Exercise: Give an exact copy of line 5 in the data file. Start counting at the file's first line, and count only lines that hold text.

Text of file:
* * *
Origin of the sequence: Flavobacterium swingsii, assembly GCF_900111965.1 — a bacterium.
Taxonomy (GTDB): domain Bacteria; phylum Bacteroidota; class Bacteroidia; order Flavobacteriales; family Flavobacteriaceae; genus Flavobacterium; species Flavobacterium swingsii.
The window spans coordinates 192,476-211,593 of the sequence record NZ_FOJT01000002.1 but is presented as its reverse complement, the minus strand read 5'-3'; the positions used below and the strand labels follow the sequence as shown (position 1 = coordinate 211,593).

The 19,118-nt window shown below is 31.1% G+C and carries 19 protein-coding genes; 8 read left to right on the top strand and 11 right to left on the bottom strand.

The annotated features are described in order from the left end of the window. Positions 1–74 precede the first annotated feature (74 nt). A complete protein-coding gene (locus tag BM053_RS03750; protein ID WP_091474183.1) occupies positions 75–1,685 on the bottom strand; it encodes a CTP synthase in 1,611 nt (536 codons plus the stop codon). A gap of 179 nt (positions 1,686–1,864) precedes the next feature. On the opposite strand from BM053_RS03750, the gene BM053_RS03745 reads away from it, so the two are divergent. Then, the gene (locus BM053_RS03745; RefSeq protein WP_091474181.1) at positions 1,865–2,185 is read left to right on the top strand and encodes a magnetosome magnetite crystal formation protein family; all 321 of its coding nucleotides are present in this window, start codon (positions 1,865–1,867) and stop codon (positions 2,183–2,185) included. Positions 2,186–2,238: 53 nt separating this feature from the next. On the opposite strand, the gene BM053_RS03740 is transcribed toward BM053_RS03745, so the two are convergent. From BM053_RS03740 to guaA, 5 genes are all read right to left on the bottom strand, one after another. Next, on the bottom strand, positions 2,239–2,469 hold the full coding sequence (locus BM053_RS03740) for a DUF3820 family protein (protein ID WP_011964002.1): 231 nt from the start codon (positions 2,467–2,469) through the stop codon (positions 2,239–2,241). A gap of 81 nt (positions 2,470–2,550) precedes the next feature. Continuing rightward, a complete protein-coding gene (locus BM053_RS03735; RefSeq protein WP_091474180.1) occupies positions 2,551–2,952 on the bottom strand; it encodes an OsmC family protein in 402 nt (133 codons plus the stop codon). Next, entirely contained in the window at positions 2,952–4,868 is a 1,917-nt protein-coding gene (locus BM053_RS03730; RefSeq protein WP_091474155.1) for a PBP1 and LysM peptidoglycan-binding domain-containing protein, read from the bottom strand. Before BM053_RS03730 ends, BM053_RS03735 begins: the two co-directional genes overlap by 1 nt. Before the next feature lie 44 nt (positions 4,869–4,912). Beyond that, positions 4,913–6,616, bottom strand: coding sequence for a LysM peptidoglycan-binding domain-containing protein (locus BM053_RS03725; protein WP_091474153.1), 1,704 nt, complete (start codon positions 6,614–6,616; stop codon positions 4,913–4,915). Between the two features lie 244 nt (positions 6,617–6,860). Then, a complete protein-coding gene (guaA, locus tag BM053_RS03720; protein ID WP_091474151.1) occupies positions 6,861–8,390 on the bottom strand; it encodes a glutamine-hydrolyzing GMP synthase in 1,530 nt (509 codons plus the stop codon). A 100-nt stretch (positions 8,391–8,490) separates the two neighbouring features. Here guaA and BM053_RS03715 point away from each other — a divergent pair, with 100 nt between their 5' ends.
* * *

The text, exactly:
The annotated features are described in order from the left end of the window. Positions 1–74 precede the first annotated feature (74 nt). A complete protein-coding gene (locus tag BM053_RS03750; protein ID WP_091474183.1) occupies positions 75–1,685 on the bottom strand; it encodes a CTP synthase in 1,611 nt (536 codons plus the stop codon). A gap of 179 nt (positions 1,686–1,864) precedes the next feature. On the opposite strand from BM053_RS03750, the gene BM053_RS03745 reads away from it, so the two are divergent. Then, the gene (locus BM053_RS03745; RefSeq protein WP_091474181.1) at positions 1,865–2,185 is read left to right on the top strand and encodes a magnetosome magnetite crystal formation protein family; all 321 of its coding nucleotides are present in this window, start codon (positions 1,865–1,867) and stop codon (positions 2,183–2,185) included. Positions 2,186–2,238: 53 nt separating this feature from the next. On the opposite strand, the gene BM053_RS03740 is transcribed toward BM053_RS03745, so the two are convergent. From BM053_RS03740 to guaA, 5 genes are all read right to left on the bottom strand, one after another. Next, on the bottom strand, positions 2,239–2,469 hold the full coding sequence (locus BM053_RS03740) for a DUF3820 family protein (protein ID WP_011964002.1): 231 nt from the start codon (positions 2,467–2,469) through the stop codon (positions 2,239–2,241). A gap of 81 nt (positions 2,470–2,550) precedes the next feature. Continuing rightward, a complete protein-coding gene (locus BM053_RS03735; RefSeq protein WP_091474180.1) occupies positions 2,551–2,952 on the bottom strand; it encodes an OsmC family protein in 402 nt (133 codons plus the stop codon). Next, entirely contained in the window at positions 2,952–4,868 is a 1,917-nt protein-coding gene (locus BM053_RS03730; RefSeq protein WP_091474155.1) for a PBP1 and LysM peptidoglycan-binding domain-containing protein, read from the bottom strand. Before BM053_RS03730 ends, BM053_RS03735 begins: the two co-directional genes overlap by 1 nt. Before the next feature lie 44 nt (positions 4,869–4,912). Beyond that, positions 4,913–6,616, bottom strand: coding sequence for a LysM peptidoglycan-binding domain-containing protein (locus BM053_RS03725; protein WP_091474153.1), 1,704 nt, complete (start codon positions 6,614–6,616; stop codon positions 4,913–4,915). Between the two features lie 244 nt (positions 6,617–6,860). Then, a complete protein-coding gene (guaA, locus tag BM053_RS03720; protein ID WP_091474151.1) occupies positions 6,861–8,390 on the bottom strand; it encodes a glutamine-hydrolyzing GMP synthase in 1,530 nt (509 codons plus the stop codon). A 100-nt stretch (positions 8,391–8,490) separates the two neighbouring features. Here guaA and BM053_RS03715 point away from each other — a divergent pair, with 100 nt between their 5' ends.